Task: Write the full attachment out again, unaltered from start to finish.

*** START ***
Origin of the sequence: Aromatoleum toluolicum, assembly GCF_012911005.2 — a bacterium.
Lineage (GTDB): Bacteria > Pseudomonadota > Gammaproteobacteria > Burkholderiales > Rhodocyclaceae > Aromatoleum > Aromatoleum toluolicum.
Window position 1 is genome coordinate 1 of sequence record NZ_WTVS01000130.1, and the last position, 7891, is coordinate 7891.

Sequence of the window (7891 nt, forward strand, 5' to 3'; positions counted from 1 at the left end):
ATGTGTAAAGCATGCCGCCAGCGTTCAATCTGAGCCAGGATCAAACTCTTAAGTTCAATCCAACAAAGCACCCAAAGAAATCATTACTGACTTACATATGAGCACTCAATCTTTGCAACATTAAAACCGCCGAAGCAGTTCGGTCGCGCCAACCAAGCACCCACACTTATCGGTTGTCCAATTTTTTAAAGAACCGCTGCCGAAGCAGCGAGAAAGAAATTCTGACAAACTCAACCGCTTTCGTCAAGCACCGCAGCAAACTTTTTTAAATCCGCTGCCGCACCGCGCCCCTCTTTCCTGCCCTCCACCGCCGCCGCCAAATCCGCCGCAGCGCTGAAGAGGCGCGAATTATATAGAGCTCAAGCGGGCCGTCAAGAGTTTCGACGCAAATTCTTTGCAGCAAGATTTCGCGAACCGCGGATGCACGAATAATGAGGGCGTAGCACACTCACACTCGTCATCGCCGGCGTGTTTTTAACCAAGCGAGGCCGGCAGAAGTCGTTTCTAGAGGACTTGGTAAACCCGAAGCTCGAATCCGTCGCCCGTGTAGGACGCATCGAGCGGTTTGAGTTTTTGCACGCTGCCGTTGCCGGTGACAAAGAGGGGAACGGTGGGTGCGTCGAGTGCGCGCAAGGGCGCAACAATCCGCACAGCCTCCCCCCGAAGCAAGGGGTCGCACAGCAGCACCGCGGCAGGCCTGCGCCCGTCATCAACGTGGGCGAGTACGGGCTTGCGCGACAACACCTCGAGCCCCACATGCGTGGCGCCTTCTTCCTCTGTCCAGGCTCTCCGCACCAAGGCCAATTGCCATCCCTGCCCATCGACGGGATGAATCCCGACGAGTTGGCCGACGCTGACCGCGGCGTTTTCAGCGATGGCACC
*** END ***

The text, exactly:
Origin of the sequence: Aromatoleum toluolicum, assembly GCF_012911005.2 — a bacterium.
Lineage (GTDB): Bacteria > Pseudomonadota > Gammaproteobacteria > Burkholderiales > Rhodocyclaceae > Aromatoleum > Aromatoleum toluolicum.
Window position 1 is genome coordinate 1 of sequence record NZ_WTVS01000130.1, and the last position, 7891, is coordinate 7891.

Sequence of the window (7891 nt, forward strand, 5' to 3'; positions counted from 1 at the left end):
ATGTGTAAAGCATGCCGCCAGCGTTCAATCTGAGCCAGGATCAAACTCTTAAGTTCAATCCAACAAAGCACCCAAAGAAATCATTACTGACTTACATATGAGCACTCAATCTTTGCAACATTAAAACCGCCGAAGCAGTTCGGTCGCGCCAACCAAGCACCCACACTTATCGGTTGTCCAATTTTTTAAAGAACCGCTGCCGAAGCAGCGAGAAAGAAATTCTGACAAACTCAACCGCTTTCGTCAAGCACCGCAGCAAACTTTTTTAAATCCGCTGCCGCACCGCGCCCCTCTTTCCTGCCCTCCACCGCCGCCGCCAAATCCGCCGCAGCGCTGAAGAGGCGCGAATTATATAGAGCTCAAGCGGGCCGTCAAGAGTTTCGACGCAAATTCTTTGCAGCAAGATTTCGCGAACCGCGGATGCACGAATAATGAGGGCGTAGCACACTCACACTCGTCATCGCCGGCGTGTTTTTAACCAAGCGAGGCCGGCAGAAGTCGTTTCTAGAGGACTTGGTAAACCCGAAGCTCGAATCCGTCGCCCGTGTAGGACGCATCGAGCGGTTTGAGTTTTTGCACGCTGCCGTTGCCGGTGACAAAGAGGGGAACGGTGGGTGCGTCGAGTGCGCGCAAGGGCGCAACAATCCGCACAGCCTCCCCCCGAAGCAAGGGGTCGCACAGCAGCACCGCGGCAGGCCTGCGCCCGTCATCAACGTGGGCGAGTACGGGCTTGCGCGACAACACCTCGAGCCCCACATGCGTGGCGCCTTCTTCCTCTGTCCAGGCTCTCCGCACCAAGGCCAATTGCCATCCCTGCCCATCGACGGGATGAATCCCGACGAGTTGGCCGACGCTGACCGCGGCGTTTTCAGCGATGGCACC